I love science. I never get to do enough science, and I am always happy when I do it. Moral of the story: I need to do more science. Yesterday was no exception. I did a science lesson about choosing where to dig a well (from Mystery Science, which I also love) using evidence. I was so impressed with the level of discussion that I heard from my students, including a heavy usage of evidence to support their reasons and explanations. Despite the fact that this lesson wasn’t “hands-on” (aka nothing exploded), the class was engaged from the beginning of the activity to the end.
Mystery Science lessons start with a question (our question was: When you turn on the faucet, where does the water come from?). There is always a situation that Doug (the narrator/creator) explains to students using video. Throughout this background information, there are opportunities for students to stop and discuss what they are thinking and wondering about. Even my 5th grade students find these lessons interesting, even if Doug is a little silly (I think they like that too).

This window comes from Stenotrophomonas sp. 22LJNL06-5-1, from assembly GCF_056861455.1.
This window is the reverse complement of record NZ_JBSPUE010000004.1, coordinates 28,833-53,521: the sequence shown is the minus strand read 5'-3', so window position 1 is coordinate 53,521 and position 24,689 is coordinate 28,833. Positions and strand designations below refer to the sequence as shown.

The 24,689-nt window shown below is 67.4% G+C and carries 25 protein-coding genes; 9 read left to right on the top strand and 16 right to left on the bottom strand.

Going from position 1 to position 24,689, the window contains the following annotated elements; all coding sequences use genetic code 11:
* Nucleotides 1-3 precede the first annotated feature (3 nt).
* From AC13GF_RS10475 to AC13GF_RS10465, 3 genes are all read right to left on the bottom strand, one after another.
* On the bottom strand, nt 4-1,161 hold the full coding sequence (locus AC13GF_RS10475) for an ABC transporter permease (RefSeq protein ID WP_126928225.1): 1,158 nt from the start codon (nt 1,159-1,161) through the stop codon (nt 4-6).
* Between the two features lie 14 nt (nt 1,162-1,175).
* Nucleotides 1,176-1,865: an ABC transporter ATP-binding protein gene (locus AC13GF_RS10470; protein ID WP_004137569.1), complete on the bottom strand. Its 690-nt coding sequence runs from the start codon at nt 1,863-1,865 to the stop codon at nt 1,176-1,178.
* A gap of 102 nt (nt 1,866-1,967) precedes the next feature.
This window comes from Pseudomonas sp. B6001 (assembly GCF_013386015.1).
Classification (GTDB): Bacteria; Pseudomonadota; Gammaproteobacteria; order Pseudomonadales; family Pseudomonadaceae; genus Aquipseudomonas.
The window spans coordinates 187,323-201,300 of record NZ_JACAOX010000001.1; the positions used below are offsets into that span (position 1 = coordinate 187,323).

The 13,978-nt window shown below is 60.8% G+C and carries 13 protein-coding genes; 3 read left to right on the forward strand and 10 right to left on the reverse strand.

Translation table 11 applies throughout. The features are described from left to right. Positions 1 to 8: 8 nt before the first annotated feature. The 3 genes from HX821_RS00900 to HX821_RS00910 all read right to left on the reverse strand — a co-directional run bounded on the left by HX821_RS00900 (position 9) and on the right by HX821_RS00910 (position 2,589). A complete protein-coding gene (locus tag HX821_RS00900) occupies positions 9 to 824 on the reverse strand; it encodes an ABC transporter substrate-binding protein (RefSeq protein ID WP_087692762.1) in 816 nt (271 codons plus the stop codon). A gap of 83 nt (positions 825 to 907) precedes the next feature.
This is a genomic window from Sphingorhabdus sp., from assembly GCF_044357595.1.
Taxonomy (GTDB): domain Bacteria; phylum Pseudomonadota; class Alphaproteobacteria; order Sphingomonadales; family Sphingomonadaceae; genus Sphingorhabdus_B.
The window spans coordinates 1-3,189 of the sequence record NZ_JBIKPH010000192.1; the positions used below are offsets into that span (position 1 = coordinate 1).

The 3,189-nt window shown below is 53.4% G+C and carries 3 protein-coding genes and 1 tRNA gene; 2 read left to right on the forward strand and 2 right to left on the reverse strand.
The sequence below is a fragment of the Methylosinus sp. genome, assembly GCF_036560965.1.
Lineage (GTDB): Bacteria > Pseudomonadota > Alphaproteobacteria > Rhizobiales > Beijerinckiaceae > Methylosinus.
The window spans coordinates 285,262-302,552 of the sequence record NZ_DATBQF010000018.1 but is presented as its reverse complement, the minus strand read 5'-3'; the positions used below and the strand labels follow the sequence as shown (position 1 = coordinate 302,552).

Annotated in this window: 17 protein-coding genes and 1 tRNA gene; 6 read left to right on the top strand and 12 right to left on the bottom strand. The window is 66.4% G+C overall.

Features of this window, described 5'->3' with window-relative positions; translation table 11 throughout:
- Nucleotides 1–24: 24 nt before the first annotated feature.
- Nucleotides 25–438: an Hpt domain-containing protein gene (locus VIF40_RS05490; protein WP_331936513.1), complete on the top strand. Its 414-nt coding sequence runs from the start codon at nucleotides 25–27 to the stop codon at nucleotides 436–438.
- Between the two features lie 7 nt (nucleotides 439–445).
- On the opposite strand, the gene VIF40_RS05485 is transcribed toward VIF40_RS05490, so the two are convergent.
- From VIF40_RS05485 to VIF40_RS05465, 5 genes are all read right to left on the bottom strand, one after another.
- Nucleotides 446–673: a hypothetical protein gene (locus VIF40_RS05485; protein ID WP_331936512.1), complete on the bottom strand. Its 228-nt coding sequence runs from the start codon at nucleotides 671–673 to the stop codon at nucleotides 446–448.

Then, there is a task for the students to complete. Yesterday, they were pioneers, wanting to build a new town, but they didn’t have a readily-available source of water. They had to talk to the mapmaker, naturalist, and miner to get information on the landforms, plants, and rocks in a variety of sites. Then, they had to evaluate the effectiveness of six different locations in which to build a town; they chose the best one using the evidence and had to defend their choice. Science, evidence-based decision-making, rocks, plants, landforms, writing, discussion: this lesson had it all.